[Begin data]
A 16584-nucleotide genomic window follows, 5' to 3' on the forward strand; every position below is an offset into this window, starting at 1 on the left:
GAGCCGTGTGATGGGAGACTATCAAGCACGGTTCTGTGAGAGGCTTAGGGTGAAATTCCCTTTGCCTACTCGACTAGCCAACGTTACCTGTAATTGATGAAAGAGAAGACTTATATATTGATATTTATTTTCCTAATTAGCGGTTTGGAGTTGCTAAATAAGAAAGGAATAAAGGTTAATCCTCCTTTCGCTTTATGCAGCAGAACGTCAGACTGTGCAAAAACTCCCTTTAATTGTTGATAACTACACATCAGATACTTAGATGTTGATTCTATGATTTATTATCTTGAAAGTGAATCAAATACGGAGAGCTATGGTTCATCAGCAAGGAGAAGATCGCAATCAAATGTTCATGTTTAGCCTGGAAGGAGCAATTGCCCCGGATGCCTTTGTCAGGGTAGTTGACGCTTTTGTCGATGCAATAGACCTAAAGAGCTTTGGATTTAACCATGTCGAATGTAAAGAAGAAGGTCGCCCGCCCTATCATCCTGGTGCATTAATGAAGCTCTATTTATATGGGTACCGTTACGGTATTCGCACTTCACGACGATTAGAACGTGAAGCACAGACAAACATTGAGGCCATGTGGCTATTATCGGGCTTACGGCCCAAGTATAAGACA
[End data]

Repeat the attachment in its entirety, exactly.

A 16584-nucleotide genomic window follows, 5' to 3' on the forward strand; every position below is an offset into this window, starting at 1 on the left:
GAGCCGTGTGATGGGAGACTATCAAGCACGGTTCTGTGAGAGGCTTAGGGTGAAATTCCCTTTGCCTACTCGACTAGCCAACGTTACCTGTAATTGATGAAAGAGAAGACTTATATATTGATATTTATTTTCCTAATTAGCGGTTTGGAGTTGCTAAATAAGAAAGGAATAAAGGTTAATCCTCCTTTCGCTTTATGCAGCAGAACGTCAGACTGTGCAAAAACTCCCTTTAATTGTTGATAACTACACATCAGATACTTAGATGTTGATTCTATGATTTATTATCTTGAAAGTGAATCAAATACGGAGAGCTATGGTTCATCAGCAAGGAGAAGATCGCAATCAAATGTTCATGTTTAGCCTGGAAGGAGCAATTGCCCCGGATGCCTTTGTCAGGGTAGTTGACGCTTTTGTCGATGCAATAGACCTAAAGAGCTTTGGATTTAACCATGTCGAATGTAAAGAAGAAGGTCGCCCGCCCTATCATCCTGGTGCATTAATGAAGCTCTATTTATATGGGTACCGTTACGGTATTCGCACTTCACGACGATTAGAACGTGAAGCACAGACAAACATTGAGGCCATGTGGCTATTATCGGGCTTACGGCCCAAGTATAAGACA